TORONTO -- "Little Women" director Gillian Armstrong truly believed female filmmakers were on the verge of a major breakthrough 20 years ago.

Armstrong was part of a small group of women, including "The Piano" director Jane Campion, making headway in Hollywood's studio system with the kinds of movies they wanted to see.

Her hopes were soaring under the assumption that directing "Little Women" -- an Oscar-nominated family film starring Susan Sarandon and Winona Ryder -- would help usher in a new era of gender equality behind the camera.

Looking back, Armstrong says she was sorely mistaken.

"What I'm absolutely now ashamed of is how I really thought that once people like me, Jane Campion and other directors all over the world, had sort of lifted the glass ceiling, things would've changed so much more radically," Armstrong says in a recent interview.

In fact, only a small amount of progress has been made, she says, with female directors remaining a minority in Hollywood and many other key movie-making countries.

That's why Armstrong is calling on the international film community to get serious about commitments to gender diversity. She wants Hollywood to lay out an industry-wide action plan that puts more women in the director's chair.

"Everyone has been talking about this for 25 years but change has been so slow," she says.

"You have to have a target. It's time for affirmative action."

The lack of opportunities for women -- both as directors and in Hollywood boardrooms -- was the focus of a recent panel discussion at the Toronto International Film Festival.

Armstrong elicited gasps from the crowd when she began to describe her early career in the film industry. Her stories about working on "Mrs. Soffel," a film starring Mel Gibson and Diane Keaton that was shot in Ontario in 1984, left some in the audience shaking their heads.

"On my first (North American) feature my very kind and wonderful producer Edgar Scherick said, 'I think you need to get rid of the female production manager because they don't trust a woman dealing with the money,"' she recalls.

"And my agent once got a call from one of our executives who said, 'Why are the crew going so slow in the snow? Has (the director) got her period?"'

While those comments wouldn't fly at studios today, women still face an uphill battle for the top jobs on movie sets.

A new report set for release in late October by Women In View -- a Toronto-based advocacy group for gender and racial equity in film and TV work -- shows that women are by far a minority when it comes to Canadian productions.

The study found that of 102 directors on films backed by Telefilm Canada during the 2013-14 production year, only 17 of them were women.

About 17 per cent of the television series produced in Canada during the 2012-2013 year employed women directors.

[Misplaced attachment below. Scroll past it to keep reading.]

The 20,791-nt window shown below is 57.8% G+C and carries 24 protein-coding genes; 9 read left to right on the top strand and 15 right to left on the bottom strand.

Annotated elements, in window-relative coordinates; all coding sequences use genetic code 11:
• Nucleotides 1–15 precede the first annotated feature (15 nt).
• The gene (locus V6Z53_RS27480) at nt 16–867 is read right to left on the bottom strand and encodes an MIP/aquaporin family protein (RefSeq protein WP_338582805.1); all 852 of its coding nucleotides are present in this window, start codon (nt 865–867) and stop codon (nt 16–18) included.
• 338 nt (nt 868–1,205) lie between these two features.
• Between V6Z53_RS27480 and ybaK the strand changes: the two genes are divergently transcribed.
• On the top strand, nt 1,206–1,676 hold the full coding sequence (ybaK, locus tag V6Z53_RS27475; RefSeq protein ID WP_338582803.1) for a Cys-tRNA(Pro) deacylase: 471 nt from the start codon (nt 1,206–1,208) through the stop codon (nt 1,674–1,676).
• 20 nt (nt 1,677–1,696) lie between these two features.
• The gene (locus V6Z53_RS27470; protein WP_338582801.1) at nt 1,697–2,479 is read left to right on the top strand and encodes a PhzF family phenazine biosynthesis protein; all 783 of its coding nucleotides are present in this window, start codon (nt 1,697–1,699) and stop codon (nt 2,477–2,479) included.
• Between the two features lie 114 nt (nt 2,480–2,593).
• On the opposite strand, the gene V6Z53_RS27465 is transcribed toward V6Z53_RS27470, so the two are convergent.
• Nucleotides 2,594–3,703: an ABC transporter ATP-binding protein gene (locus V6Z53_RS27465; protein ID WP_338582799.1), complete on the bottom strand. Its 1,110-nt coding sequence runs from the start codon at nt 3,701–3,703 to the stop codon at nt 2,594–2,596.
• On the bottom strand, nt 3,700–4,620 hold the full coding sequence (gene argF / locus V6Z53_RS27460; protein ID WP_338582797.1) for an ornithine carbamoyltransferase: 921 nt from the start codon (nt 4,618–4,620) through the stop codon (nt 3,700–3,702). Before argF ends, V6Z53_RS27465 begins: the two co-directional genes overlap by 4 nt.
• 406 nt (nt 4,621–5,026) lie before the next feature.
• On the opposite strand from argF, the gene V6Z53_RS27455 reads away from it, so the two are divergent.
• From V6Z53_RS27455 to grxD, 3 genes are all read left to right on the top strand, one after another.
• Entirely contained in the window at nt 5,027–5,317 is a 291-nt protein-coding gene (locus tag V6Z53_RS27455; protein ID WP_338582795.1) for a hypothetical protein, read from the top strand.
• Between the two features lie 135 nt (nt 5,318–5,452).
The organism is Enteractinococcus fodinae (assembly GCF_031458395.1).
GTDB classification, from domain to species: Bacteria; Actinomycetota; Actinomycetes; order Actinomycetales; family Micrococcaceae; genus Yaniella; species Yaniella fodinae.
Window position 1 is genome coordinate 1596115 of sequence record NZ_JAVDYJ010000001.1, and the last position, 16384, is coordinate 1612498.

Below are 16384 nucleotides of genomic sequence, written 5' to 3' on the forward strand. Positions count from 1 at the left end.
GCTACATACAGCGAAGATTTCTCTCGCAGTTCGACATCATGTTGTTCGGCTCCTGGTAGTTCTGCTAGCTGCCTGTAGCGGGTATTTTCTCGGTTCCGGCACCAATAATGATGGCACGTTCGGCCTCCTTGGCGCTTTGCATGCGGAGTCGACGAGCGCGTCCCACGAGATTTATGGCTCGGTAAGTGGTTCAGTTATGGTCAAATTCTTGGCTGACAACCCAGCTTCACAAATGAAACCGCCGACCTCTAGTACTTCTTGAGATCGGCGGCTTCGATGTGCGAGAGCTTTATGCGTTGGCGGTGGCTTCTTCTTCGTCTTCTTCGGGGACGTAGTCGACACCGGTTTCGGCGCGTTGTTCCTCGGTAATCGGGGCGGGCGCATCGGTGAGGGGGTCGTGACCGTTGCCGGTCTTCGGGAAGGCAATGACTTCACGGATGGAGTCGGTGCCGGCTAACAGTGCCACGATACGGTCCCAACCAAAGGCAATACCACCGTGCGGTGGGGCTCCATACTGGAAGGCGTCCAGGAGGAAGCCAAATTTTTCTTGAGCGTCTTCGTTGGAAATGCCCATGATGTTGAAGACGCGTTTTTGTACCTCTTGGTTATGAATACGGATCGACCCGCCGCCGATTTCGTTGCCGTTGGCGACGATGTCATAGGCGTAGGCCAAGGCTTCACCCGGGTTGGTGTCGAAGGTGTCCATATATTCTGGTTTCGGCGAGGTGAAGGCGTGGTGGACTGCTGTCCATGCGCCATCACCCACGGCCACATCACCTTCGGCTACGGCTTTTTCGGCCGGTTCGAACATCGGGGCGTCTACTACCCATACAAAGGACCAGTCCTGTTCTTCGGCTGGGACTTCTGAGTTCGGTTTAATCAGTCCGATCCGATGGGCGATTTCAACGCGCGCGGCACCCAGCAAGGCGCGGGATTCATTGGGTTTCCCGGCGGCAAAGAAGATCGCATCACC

"How many times am I the only woman in a meeting?" says Gigi Pritzker, founder and CEO of OddLot Entertainment, the production house behind "The Way Way Back" and "Drive," at the TIFF panel.

"If there was one or two more (women) it would've totally changed the balance. I think we have to aggregate together to be able to create a critical mass in a situation."

North American productions could take their cues from a recent initiative launched in Sweden, suggests Anna Serner, chief executive of the Swedish Film Institute. The organization has committed to splitting its financial backing evenly between films directed by men and women.

"You have to be persistent," Serner says.

"If you don't meet your target, then ask yourself why. We all want good material -- and the quality is there -- it's just about finding a way to encourage women to step forward with their ideas."

Hollywood studios have put a stronger emphasis on films delivered from a female perspective, helped by the recent box-office successes of "Pitch Perfect 2" and "Bridesmaids." But few screenplays are written by women, says Warner Bros. production vice president Niija Kuykendall.

"There need to be more agents and managers who are continuously putting scripts from female writers in front of me," she says.

"There's a market that is hungry and there's money being left on the table."

Putting the blame on a lack of good female-driven content isn't the problem, Armstrong counters, because there are plenty of eager women out there trying to get projects off the ground.

"(Producers) take much greater risks on young male talent then they do with young women," she says. "I've now seen so many young, talented women who are not getting the features, or they get the first one and not the second one.

"We've got to do something about that now."